It’s like when you’re in the middle of washing dishes, and the drain gets knocked loose. All that hot, sudsy water slowly swirls away, and if you don’t actually stick the plug back in and turn the hot water on to refill what was lost, chances are your dishes won’t be getting very clean.
That’s what I was doing to my body. Draining it, without refilling. I think I knew it deep down, but didn’t want to admit it. I convinced myself it was necessary, temporary, normal, or part of being a busy work-at-home mom.
Nourish before you drain
Was I still making good choices overall? Sure!
We ate our real food diet, with lots of nutritious, building and cleansing food choices mixed in. I used various herbs and supplements as I thought my body needed them. I wasn’t pulling out a Snickers bar for a junky sugary high. I detested energy drinks.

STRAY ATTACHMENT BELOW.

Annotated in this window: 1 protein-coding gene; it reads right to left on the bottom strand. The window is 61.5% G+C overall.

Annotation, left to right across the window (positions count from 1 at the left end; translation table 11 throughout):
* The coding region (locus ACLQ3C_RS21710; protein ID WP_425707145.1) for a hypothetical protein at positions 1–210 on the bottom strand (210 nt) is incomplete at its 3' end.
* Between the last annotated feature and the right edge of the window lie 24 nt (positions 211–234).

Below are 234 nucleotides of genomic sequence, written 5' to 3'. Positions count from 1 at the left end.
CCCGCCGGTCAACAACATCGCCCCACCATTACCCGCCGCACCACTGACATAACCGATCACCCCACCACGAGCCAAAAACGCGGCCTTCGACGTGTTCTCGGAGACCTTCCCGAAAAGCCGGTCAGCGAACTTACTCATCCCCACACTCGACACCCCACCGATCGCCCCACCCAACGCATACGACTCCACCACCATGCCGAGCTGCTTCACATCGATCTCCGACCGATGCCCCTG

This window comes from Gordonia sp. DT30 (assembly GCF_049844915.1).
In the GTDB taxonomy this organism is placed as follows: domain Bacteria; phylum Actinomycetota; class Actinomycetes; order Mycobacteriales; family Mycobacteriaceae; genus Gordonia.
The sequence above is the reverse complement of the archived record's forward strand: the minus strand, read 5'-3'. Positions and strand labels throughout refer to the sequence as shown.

It wasn’t THAT bad, and I suppose that’s why I justified it for so long. What’s two or three cups of coffee per day, when so many people drink twice that or more?
But here’s what I discovered. It could have been worse, but it also wasn’t helping.
I was, little by little, draining my body of what goodness and strength and nutrients it did have, perpetuating the cycle of fatigue and listlessness, instead of finding ways to build and nourish it back up to a place of wellness and genuine energy.
My new modus operandi is this…
When I hit that slump, get that headache, feel frazzled or foggy-brained, find myself irritable or over-reacting to the little things, I’m choosing to nourish my body before I drain it further.
What has this looked like for me, practically speaking?